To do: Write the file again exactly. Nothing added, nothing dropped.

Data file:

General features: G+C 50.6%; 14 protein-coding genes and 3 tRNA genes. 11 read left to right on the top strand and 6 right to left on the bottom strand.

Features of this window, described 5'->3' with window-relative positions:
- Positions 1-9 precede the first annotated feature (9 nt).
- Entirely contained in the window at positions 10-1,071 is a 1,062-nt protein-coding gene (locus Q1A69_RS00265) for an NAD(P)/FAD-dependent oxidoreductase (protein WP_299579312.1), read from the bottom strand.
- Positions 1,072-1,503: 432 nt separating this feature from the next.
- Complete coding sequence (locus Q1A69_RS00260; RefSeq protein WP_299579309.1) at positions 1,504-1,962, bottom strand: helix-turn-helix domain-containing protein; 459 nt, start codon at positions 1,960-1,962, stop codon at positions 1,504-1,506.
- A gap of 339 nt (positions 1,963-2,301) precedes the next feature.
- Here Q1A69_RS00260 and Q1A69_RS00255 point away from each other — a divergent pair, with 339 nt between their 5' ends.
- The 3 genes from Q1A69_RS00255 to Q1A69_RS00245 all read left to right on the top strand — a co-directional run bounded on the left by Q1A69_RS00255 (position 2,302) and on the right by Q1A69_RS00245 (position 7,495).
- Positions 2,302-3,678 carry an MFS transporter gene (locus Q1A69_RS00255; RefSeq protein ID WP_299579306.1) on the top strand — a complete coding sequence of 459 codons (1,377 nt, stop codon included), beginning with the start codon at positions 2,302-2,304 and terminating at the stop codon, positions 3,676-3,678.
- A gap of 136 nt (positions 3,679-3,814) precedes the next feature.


General features: G+C 50.6%; 14 protein-coding genes and 3 tRNA genes. 11 read left to right on the top strand and 6 right to left on the bottom strand.

Features of this window, described 5'->3' with window-relative positions:
- Positions 1-9 precede the first annotated feature (9 nt).
- Entirely contained in the window at positions 10-1,071 is a 1,062-nt protein-coding gene (locus Q1A69_RS00265) for an NAD(P)/FAD-dependent oxidoreductase (protein WP_299579312.1), read from the bottom strand.
- Positions 1,072-1,503: 432 nt separating this feature from the next.
- Complete coding sequence (locus Q1A69_RS00260; RefSeq protein WP_299579309.1) at positions 1,504-1,962, bottom strand: helix-turn-helix domain-containing protein; 459 nt, start codon at positions 1,960-1,962, stop codon at positions 1,504-1,506.
- A gap of 339 nt (positions 1,963-2,301) precedes the next feature.
- Here Q1A69_RS00260 and Q1A69_RS00255 point away from each other — a divergent pair, with 339 nt between their 5' ends.
- The 3 genes from Q1A69_RS00255 to Q1A69_RS00245 all read left to right on the top strand — a co-directional run bounded on the left by Q1A69_RS00255 (position 2,302) and on the right by Q1A69_RS00245 (position 7,495).
- Positions 2,302-3,678 carry an MFS transporter gene (locus Q1A69_RS00255; RefSeq protein ID WP_299579306.1) on the top strand — a complete coding sequence of 459 codons (1,377 nt, stop codon included), beginning with the start codon at positions 2,302-2,304 and terminating at the stop codon, positions 3,676-3,678.
- A gap of 136 nt (positions 3,679-3,814) precedes the next feature.